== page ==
The trick is going to be in mudding the joints. You won't be able to get the same smooth finish with the morter you are supposed to use over the cement board tape you use to tape the joints. So you'll need to stop covering the joint/tape at the transision point and then use drywall mud from that point up. You should be able to smooth over any irregularities (such as screw holes) with the drywall mud as well. Then just paint as you normally would (one coat of primer, two coats of finish paint).

But I was thinking along the same lines as Wendy... just take the tile to the ceiling.
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Old 06-22-2011, 05:40 PM   #6
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Thanks to Wendy and Joseph for the suggestion to tile all the way to the ceiling. For some reason, I just wasn't thinking in those terms and didn't like the idea at first. But now that I have thought about it and pre-visualized it, I like it. Great idea! That solves my problem. Thanks for suggesting it.
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Old 06-22-2011, 05:58 PM   #7
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That's why we pay her so much, Martin, even though she is just a girl.
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Old 06-23-2011, 06:53 AM   #8
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Moisture Barrier Hybrid

I am building a traditional shower using 6 mil polyethelene behind tiled Hardibacker walls. But I also plan to have a niche or two on one wall, and, from reading other threads on this forum, I see that it is necessary to use waterproofing (probably RedGard in my case) around and above the niche. Since the RedGard is needed anyway, I am thinking I could use the entire gallon on that one entire wall. (It appears that one gallon will be enough to thoroughly cover that one wall, but I won't know for sure until the time comes.) So would it be workable to use 6 mil poly on the other 3 walls? I'm guessing it would be wise to wrap a few inches of poly around the corners overlapping the RedGard wall, but I'm not sure how many inches.

I have to say I wonder about the longevity of both 6 mil poly and the RedGard. I have seen poly disintegrate over time down here in my hot and humid deep south location, and I have no idea how long RedGard lasts. Does anyone out there have any long-term experience with both?

One other concern: Is this 6 mil poly moisture barrier the same stuff that you buy as 'plastic sheeting' at Home Depot or is it something special you buy at specialty stores? I see that Home Depot has a 6 mil polyethelene roll for around $25, and I'm assuming that is suitable. Please advise if not.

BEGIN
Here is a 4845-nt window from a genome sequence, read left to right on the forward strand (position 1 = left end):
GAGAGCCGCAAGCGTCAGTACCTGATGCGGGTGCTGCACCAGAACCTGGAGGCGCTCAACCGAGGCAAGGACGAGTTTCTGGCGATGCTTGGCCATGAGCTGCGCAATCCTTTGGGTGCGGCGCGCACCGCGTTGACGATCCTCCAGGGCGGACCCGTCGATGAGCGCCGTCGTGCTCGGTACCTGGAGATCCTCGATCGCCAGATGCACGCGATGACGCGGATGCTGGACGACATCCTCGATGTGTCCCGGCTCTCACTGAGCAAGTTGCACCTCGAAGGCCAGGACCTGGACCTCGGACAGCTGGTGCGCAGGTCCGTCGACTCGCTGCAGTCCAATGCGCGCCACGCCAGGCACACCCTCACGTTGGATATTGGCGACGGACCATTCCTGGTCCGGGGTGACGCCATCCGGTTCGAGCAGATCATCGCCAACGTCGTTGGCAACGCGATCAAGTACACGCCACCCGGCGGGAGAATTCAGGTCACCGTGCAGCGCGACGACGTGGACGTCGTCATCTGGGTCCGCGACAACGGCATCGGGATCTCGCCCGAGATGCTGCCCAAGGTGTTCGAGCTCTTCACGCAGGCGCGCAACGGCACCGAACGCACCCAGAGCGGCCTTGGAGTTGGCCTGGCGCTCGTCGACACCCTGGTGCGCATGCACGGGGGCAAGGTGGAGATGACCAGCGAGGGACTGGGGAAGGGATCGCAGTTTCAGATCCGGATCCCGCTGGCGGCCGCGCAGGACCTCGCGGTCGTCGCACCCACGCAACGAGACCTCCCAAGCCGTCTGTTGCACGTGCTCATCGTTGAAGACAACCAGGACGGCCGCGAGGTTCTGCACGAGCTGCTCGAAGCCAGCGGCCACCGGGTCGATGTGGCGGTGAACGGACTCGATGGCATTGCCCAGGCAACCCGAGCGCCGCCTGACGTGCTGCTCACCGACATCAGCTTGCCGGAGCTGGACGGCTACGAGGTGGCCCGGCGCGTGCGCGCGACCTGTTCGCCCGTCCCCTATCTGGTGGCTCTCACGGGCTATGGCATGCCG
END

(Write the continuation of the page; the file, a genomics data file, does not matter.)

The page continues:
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Old 06-23-2011, 07:20 AM   #9
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Martin, it'll help if you'll keep all your project questions on one thread so folks can see what you're working on and what's been previously asked and answered. We can give it a more generic title any time you'd like.

Your plan will work fine if properly executed. I usually recommend at least a six-inch overlap of the moisture barrier behind the wallboard and the direct bonded waterproofing membrane on the face. But I know of no manufacturer's recommendation nor industry standard for that.

The six-mil poly you find in the paint department at Homer's is fine for the application. I've never known the stuff to deteriorate at all except in the presence of UV radiation. And I've encountered very few shower applications where the sun would be shining on the moisture barrier, eh?

I've cut holes in SOG foundations that were more than twenty years old and found the poly vapor barrier in near perfect condition. Can't say as I've uncovered any RedGard more than seven years old, but it was just fine, too. Dunno just how long either might last, and I'm not likely to be around long enough for a really valid long-term test. Maybe Custom has some data on the RedGard.

My opinion; worth price charged.
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Old 06-23-2011, 07:23 AM   #10
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I think polyethylene sheeting will last as long as you'll ever want in a shower. Sunlight (UV) is the great killer of PE sheeting. Your shower walls should never get hot enough to worry it, and water surely won't. Yes, it's the same stuff sold at HD.

I'd not use the Redgard the way you propose if it is simply to use it up. The biggest disadvantage of a roll-on membrane is the potential for not applying enough or leaving voids in the membrane. You increase the probably of that by using more of it than you really need. Add to that the lap joints in the critical corner areas, and, well, I would lose a little sleep over it.
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Old 06-23-2011, 01:16 PM   #11
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Thanks for the replies. But, Bob, I am a little unclear about how to handle this then. If I put the RedGard on the niche area alone, I will still need to have the 6 mil poly behind that wall, I assume. I don't see how to insert a niche into its space and adhere it to the back wall and/or framing without cutting the poly. Is that safe to do, or am I missing something?
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Old 06-24-2011, 11:48 AM   #12
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To add to my previous question: For that matter, what is the proper way to cut and dress the poly around the showerhead and valves? I understand that the first line of defense are the valve trim pieces, but do I need to worry about a second line of defense here?